News: US soldier re-enlists in Afghanistan
Story by Sgt. Antony Lee
KANDAHAR AIRFIELD, Afghanistan – The setting was perfect for Sgt. Hiram Villanueva’s re-enlistment ceremony - an attack helicopter and U.S. flag behind him on the flight line at Kandahar Airfield, Afghanistan, and his wife on the phone listening in from home.
As Capt. Heather Jantsch, the Joint Visitors Bureau chief for Regional Command (South), recited the oath, Villanueva repeated it, swearing his allegiance to support and defend the Constitution of the U.S.
“I’m a believer in the Constitution,” Villanueva said. “I believe if I can do something, I have to do my duty.”
Villanueva, who is with Headquarters and Headquarters Battalion, 4th Infantry Division, is a native of Aguadilla, Puerto Rico, who joined the U.S. Army in May 2007. He is serving on his third deployment overseas and second in Afghanistan.
“I’m glad to be here to serve my country,” he said, adding that he was at Bagram Air Field, Afghanistan, for his first deployment and Iraq for his second.
Befitting his profession of military policeman, Villanueva’s coworkers call him the “sheriff” – though he is currently the Joint Visitors Bureau transportation noncommissioned officer in charge.
As the story is told, Villanueva acquired his nickname when a JVB civilian protocol officer tried to get to-go meals for visitors. When the dining facility staff did not support the request – because she was a civilian – the protocol officer called Sgt. Villanueva, who came through and saved the day.
After that incident, Villanueva jokingly called himself the “Sheriff,” and the nickname stuck amongst his fellow JVB service members.
The nickname is not far from what Villanueva did in his former civilian job. Before joining the Army, Villanueva worked for a police department’s tactical unit in Puerto Rico.
As a police officer, Villanueva’s job was to help control riots, among other things. It was a job that required physical strength and good conditioning, so he started working out.
“If you don’t have good conditioning, you can’t be in that unit,” he said. “People are going to stomp over you.”
Working out became a regular routine in Villanueva’s daily schedule. Even now, during his third deployment, Villanueva works out every day.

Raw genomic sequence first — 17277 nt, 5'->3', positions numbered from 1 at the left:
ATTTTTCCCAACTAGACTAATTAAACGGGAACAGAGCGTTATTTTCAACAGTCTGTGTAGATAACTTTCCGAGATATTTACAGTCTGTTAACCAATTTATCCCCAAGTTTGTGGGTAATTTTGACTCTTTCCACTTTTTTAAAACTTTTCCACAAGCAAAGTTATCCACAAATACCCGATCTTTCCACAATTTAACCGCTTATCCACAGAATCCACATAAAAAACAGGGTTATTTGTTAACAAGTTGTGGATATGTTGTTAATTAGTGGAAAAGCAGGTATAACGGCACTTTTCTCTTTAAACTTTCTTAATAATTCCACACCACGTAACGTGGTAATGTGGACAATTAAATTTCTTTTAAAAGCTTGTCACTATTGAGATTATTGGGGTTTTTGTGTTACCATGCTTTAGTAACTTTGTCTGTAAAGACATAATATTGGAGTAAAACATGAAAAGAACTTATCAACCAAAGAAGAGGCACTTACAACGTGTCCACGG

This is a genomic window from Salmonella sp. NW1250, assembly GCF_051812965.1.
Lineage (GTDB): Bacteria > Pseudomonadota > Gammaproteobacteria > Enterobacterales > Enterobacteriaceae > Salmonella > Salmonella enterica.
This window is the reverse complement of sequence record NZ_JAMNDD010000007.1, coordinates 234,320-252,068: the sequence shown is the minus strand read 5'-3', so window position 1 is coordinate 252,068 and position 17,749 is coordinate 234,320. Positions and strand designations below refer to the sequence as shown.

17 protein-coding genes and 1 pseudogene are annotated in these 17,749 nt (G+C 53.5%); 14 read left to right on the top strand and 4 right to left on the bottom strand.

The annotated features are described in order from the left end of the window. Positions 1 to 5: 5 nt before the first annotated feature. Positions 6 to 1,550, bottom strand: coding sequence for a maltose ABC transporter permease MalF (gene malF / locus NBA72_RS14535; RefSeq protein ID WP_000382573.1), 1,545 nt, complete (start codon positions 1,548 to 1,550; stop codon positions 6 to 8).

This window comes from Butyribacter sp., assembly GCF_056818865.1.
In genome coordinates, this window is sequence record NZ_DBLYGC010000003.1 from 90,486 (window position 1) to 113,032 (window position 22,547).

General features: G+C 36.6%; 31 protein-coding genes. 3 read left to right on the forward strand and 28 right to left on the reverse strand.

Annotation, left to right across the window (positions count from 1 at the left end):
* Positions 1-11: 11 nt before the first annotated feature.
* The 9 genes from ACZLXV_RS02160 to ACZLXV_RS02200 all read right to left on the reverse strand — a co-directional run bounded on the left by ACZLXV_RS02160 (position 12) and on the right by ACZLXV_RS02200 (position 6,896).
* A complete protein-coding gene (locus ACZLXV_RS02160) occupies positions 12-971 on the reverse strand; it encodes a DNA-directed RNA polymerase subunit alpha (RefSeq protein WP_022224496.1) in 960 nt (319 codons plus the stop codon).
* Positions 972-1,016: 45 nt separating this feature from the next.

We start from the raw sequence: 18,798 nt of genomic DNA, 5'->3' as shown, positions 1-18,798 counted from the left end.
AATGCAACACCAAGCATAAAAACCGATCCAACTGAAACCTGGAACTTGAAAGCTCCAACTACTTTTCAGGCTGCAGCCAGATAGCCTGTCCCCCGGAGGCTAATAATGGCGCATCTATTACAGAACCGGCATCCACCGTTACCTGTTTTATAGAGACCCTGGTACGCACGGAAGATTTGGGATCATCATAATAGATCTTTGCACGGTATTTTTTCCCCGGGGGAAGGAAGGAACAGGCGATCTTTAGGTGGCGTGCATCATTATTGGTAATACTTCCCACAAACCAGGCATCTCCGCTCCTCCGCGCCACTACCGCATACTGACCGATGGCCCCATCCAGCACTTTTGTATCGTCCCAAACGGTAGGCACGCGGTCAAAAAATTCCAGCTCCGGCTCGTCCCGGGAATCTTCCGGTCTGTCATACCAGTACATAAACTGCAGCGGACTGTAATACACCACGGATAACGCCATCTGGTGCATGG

Villanueva’s decision to join the police department in the early 90s also planted the seeds for his decision to join the Army in 2007.
It was during the Gulf War that Villanueva, who was in his early 20s at the time, first visited a recruiting office and thought about joining the U.S. Army before changing his mind.
“I said, ‘It’s not for me,’” he said, adding that it was for no specific reason. “That’s when I joined the police department.”
But Villanueva could not ignore the seeds that were planted. After 16 years of working for the police department, Villanueva joined the U.S. Army.
Villanueva has a lot of pride in his heritage. In pointing to the 65th Infantry Regiment, a U.S. Army regiment based in Puerto Rico, he noted Puerto Rico has “a lot of history” in U.S. military service.
He also said his wife, who he met while he was stationed at Fort Hood, Texas, is a big part of his life and career.
“She’s my everything,” he said. “I’m so glad to have her. She supports me 100 percent.”
As the transportation noncommissioned officer in charge for JVB, Villanueva’s job is to coordinate the transportation for VIP visitors. So far, the two biggest visits to KAF he helped support were made by Sgt. Maj. of the Army Raymond F. Chandler III, the Army's senior noncommissioned officer, and by Gen. Raymond T. Odierno, the Army’s chief of staff.
“Sgt. Villanueva is a very hard-working soldier,” said Master Sgt. Edward Carson, the JVB noncommissioned officer in charge. “When given a task, he’ll stop at nothing to complete it.”
Spc. Tammie Davis, the JVB protocol specialist at KAF who has been working with Villanueva for about three months, said there is never a dull moment with Villanueva.
“His heart’s always in the right place,” Davis said. “He always cares.”